China: Those Troublesome Koreans

China: Those Troublesome Koreans, by James Dunnigan.

China is increasingly angry at Koreans in general for not showing sufficient respect. The biggest (and growing) problem is North Korea. China wants a stable communist dictatorship in North Korea, not a failed government that would send several million starving refugees fleeing across the border.

China also does not want North Korea to collapse and get absorbed by South Korea. That would put a democracy on China’s border and give many Chinese a view of how things might be much better with a different political system in China. Koreans are seen as “younger brothers” to China, and it’s embarrassing if the younger brother outdoes his older sibling. South Korean democracy is played down in China, but that would be difficult if a democratic, united, Korea were right on the border. …

At the moment the Chinese are concentrating on persuading North Korea to drop its nuclear weapons program, which is seen as aimed at China as well as South Korea, Japan and the United States. The Chinese don’t mind if the North Koreans extract a high price from South Korea, Japan and America for this, as long as the nukes are gone, and stay gone. Again, failure to comply may lead to more energetic action against Kim dynasty rule. …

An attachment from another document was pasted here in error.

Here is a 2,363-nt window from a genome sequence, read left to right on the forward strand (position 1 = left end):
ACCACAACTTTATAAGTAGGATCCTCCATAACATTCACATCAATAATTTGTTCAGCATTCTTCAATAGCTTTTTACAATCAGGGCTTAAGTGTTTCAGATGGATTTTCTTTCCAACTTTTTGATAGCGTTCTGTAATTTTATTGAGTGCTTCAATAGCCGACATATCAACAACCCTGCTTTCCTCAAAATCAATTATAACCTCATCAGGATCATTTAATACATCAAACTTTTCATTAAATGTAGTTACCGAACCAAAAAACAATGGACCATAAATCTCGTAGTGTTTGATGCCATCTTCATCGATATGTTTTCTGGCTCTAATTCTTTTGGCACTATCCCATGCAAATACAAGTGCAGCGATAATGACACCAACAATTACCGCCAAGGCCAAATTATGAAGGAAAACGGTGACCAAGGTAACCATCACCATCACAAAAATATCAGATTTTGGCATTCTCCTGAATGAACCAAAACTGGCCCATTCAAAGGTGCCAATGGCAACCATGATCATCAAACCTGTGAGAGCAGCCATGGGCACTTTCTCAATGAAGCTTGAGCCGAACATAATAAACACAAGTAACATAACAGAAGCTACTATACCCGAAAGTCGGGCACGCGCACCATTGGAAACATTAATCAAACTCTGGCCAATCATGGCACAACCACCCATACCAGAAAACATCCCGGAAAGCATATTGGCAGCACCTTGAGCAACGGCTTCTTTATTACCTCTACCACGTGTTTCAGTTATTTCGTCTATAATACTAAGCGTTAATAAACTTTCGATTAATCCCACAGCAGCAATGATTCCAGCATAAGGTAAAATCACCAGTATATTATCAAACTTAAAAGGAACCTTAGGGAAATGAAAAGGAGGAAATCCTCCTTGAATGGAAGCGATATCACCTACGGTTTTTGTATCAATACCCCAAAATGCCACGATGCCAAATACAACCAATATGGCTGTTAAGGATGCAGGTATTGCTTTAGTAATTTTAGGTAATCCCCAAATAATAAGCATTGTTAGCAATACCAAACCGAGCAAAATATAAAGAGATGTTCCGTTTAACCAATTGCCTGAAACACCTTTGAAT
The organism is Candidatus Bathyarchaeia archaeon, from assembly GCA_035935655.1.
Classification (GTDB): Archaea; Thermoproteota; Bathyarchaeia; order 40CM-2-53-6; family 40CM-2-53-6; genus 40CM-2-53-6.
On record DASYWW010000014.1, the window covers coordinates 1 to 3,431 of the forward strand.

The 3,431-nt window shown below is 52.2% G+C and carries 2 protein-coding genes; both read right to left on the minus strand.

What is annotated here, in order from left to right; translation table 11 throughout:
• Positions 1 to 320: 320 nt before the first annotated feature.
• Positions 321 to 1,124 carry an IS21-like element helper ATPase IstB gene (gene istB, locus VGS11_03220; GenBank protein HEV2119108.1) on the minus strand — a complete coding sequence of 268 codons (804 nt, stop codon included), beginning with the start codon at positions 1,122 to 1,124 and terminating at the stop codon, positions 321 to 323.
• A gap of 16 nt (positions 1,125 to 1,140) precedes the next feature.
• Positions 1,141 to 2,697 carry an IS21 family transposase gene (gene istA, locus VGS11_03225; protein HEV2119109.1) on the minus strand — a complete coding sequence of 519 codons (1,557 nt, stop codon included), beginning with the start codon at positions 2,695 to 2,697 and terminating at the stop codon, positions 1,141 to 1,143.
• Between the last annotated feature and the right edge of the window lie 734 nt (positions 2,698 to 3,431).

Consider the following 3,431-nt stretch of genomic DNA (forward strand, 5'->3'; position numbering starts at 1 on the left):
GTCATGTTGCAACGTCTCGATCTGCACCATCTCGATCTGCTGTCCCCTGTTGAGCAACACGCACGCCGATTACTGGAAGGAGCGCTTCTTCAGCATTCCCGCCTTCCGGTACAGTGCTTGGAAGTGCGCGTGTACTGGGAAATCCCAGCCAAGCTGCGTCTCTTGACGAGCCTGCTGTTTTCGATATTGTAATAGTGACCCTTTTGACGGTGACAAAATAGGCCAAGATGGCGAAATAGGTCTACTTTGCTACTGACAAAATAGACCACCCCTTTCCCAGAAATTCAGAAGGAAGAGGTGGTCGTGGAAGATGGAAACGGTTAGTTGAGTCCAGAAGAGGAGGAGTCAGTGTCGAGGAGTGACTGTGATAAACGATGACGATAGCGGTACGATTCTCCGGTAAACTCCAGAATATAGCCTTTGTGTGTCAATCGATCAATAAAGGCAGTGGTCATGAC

All the neighbors (especially China and South Korea) want North Korea to stay independent, and harmless. Thus China is willing to unofficially annex North Korea, knowing that the South Koreans would go along with this as long as the fiction of North Korean independence was maintained. South Korea won’t admit this, but most South Koreans know that absorbing North Korea would put a big dent in South Korean living standards. That is more unpopular than any other outcome. While all Koreans would like a united Korea, far fewer are willing to pay the price. …

South Korea has also been a troublesome younger brother. Since early 2017 China has increased its economic pressure on South Korea to cancel deployment of THAAD anti-missile missiles. Throughout 2016 the economic pressure was not working out so but that is changing as China ordered (“suggested”) in early March that Chinese tourists avoid South Korea. That had an immediate impact because most Chinese (who account for about half the tourist traffic in South Korea) obeyed and stayed away. Normally a quarter of South Korean exports go to China and as the losses pile up more South Koreans feel the impact personally. … The Chinese intimidation campaign went into high gear after China suspended discussions on joint defense matters in early November 2016 because South Korea made it clear it would not, under any circumstances, abandon plans to install American THAAD anti-missile systems. …

China wants Korea to behave more like the other neighbors. Cambodia, Burma, Thailand and the Philippines take the Chinese money and behave. Why can’t the Koreans? Chinese expect the Japanese (who are believed to be part Korean) to be stubborn and troublesome but the Koreans should know better. Apparently not.